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Journal of Neurosurgical Sciences 2022 August;66(4):327-34

DOI: 10.23736/S0390-5616.22.05640-5

Copyright © 2022 THE AUTHORS

This is an open access article distributed under the terms of the CC BY-NC 4.0 license which allows users to distribute, remix, adapt and build upon the manuscript, as long as this is not done for commercial purposes, the user gives appropriate credits to the original author(s) and the source (with a link to the formal publication through the relevant DOI), provides a link to the license and indicates if changes were made.

language: English

Decompression and fusion surgery for osteoporotic vertebral fractures: WFNS spine committee recommendations

Onur YAMAN 1 , Mehmet ZILELI 2, Salman SHARIF 3

1 Memorial Bahçelievler Spine Center, Istanbul, Turkey; 2 Department of Neurosurgery, Ege University, Izmir, Turkey; 3 Department of Neurosurgery, Liaquat Hospital, Karachi, Pakistan

Osteoporotic vertebral fractures (OVF) are common due to aging populations. Their clinical management remains controversial. Although conservative approaches are sufficient in most cases, there are certain conditions where decompression or fusion surgery are necessary. This manuscript aimed to clarify the indications and types of surgeries for OVF. A Medline and Pubmed search spanning the period between 2010 and 2020 was performed using the key words “osteoporotic vertebral fractures and decompression surgery” and “osteoporotic vertebral fractures and fusion surgery.” In addition, we reviewed up-to-date information on decompression and fusion in osteoporotic vertebral fracture (OVF) to reach an agreement in two consensus meetings of the World Federation of Neurosurgical Societies (WFNS) Spine Committee that was held in January and February 2021. The Delphi Method was utilized to improve the validity of the questionnaire. A total of 19 studies examining decompression and fusion surgery in OVF were reviewed. Literature supports the statement that decompression and fusion surgery are necessary for progressive neurological deficits after OVF. The Spine Section of the German Society for Orthopedics and Trauma (DGOU) Classification revealed that it might help make surgical decisions. We also noted that in patients planning to undergo surgery to correct significant kyphosis after OVF, several techniques, including multilevel fixation, cement augmentation, preservation of sagittal balance, and avoiding termination at the apex of kyphosis are necessary to prevent complications. Additionally, it became clear that there is no consensus to choose the type of open surgery (anterior, posterior, combined, using cement or bone or vertebral body cage, the levels, and kind of instrumentation). The current literature indicated that implant failure in the osteoporotic spine is a common complication, and many techniques have been described to prevent implant failure in the osteoporotic spine. However, the superiority of one method over another is unclear. Open surgery for osteoporotic vertebral fractures should be considered if neurologic deficits and significant painful kyphosis. The apparent indications of surgery and most ideal surgical technique for OVF remain unclear in the literature; therefore, the decision must be individualized.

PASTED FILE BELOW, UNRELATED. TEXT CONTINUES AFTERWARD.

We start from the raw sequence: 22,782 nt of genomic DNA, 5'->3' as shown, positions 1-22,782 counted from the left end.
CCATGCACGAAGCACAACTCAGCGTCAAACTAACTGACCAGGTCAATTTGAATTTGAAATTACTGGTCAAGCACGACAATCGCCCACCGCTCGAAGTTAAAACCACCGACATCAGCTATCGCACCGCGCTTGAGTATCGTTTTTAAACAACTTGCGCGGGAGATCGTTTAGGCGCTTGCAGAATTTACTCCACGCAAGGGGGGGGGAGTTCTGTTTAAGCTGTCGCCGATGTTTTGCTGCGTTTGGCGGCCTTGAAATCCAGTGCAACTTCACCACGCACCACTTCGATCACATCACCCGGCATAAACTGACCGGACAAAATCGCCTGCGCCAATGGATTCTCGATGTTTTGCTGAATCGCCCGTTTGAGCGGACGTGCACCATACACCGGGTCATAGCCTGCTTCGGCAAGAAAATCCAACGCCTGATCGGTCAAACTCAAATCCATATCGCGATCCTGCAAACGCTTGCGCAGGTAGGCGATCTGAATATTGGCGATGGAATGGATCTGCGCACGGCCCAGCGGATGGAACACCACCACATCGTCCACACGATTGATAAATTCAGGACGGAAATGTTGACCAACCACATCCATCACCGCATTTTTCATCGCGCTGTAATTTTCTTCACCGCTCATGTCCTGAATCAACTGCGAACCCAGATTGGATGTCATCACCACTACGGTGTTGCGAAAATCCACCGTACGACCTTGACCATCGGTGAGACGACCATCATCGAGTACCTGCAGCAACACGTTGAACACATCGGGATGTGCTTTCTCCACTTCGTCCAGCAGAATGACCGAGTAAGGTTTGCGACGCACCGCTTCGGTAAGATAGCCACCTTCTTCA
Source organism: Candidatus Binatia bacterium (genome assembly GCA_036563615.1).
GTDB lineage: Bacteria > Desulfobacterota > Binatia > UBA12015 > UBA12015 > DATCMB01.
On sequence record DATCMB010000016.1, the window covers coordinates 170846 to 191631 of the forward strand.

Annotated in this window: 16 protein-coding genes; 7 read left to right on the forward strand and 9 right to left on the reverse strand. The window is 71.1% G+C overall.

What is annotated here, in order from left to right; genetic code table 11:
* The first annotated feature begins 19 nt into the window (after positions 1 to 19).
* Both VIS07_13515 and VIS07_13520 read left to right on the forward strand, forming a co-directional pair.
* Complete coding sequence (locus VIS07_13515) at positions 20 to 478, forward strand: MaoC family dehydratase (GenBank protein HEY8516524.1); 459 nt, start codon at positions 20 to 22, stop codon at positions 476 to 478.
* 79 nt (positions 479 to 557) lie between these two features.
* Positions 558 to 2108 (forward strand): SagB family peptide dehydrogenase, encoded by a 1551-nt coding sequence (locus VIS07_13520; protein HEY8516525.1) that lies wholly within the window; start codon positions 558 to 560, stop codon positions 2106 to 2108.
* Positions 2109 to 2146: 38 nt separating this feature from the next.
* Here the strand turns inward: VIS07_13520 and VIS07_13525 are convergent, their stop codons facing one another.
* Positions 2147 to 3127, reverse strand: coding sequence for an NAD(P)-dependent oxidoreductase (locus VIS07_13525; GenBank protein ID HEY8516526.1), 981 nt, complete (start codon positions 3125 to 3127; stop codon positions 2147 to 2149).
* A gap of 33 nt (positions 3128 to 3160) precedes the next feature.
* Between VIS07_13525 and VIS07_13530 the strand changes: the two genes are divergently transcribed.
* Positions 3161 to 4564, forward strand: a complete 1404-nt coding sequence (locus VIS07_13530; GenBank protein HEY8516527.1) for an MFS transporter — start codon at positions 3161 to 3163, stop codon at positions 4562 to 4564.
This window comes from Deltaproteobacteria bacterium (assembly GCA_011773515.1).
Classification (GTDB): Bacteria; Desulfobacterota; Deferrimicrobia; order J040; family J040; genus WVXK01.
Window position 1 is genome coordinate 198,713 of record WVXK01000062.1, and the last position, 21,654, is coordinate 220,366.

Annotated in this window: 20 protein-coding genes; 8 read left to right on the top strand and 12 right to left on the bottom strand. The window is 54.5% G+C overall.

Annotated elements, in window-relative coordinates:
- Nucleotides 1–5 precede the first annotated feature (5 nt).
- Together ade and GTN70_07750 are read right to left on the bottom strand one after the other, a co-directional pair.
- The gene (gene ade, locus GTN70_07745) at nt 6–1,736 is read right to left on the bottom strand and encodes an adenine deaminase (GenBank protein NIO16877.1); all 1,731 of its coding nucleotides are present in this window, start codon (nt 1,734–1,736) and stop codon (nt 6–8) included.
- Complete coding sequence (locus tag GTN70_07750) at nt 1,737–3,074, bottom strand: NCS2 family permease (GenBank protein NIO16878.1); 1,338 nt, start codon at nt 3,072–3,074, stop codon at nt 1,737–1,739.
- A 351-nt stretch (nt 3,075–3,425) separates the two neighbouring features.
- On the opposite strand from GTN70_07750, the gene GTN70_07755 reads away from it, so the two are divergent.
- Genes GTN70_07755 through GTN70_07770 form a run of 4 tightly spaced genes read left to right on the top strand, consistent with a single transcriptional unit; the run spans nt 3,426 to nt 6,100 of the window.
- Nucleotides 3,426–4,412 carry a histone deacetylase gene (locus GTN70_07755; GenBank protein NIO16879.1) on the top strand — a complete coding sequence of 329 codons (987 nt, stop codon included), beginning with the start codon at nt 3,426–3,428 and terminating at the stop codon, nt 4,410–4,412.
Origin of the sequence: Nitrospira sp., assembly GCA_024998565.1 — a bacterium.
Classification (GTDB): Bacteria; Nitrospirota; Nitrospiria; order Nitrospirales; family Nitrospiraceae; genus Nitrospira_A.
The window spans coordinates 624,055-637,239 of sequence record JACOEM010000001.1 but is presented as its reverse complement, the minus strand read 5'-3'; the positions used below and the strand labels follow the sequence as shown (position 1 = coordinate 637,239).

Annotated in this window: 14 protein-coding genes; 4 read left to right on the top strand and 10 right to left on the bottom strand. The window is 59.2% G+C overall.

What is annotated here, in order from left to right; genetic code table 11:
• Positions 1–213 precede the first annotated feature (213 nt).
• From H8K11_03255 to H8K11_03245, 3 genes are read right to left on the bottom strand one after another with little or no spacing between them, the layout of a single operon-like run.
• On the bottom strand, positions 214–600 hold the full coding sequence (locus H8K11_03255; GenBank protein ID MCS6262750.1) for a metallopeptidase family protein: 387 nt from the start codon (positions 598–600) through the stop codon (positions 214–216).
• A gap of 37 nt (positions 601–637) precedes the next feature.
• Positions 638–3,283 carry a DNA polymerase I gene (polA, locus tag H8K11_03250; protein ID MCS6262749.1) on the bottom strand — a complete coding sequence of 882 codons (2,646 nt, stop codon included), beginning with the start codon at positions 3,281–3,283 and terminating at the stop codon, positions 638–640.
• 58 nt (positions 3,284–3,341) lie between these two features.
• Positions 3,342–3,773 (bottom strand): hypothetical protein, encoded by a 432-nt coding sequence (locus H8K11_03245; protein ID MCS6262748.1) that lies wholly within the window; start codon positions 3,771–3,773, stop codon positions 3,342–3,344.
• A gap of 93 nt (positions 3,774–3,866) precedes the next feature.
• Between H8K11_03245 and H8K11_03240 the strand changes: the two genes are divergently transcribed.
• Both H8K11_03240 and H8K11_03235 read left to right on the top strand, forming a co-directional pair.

KEY WORDS: Spinal fractures; Neurosurgery; Surgical procedures, operative

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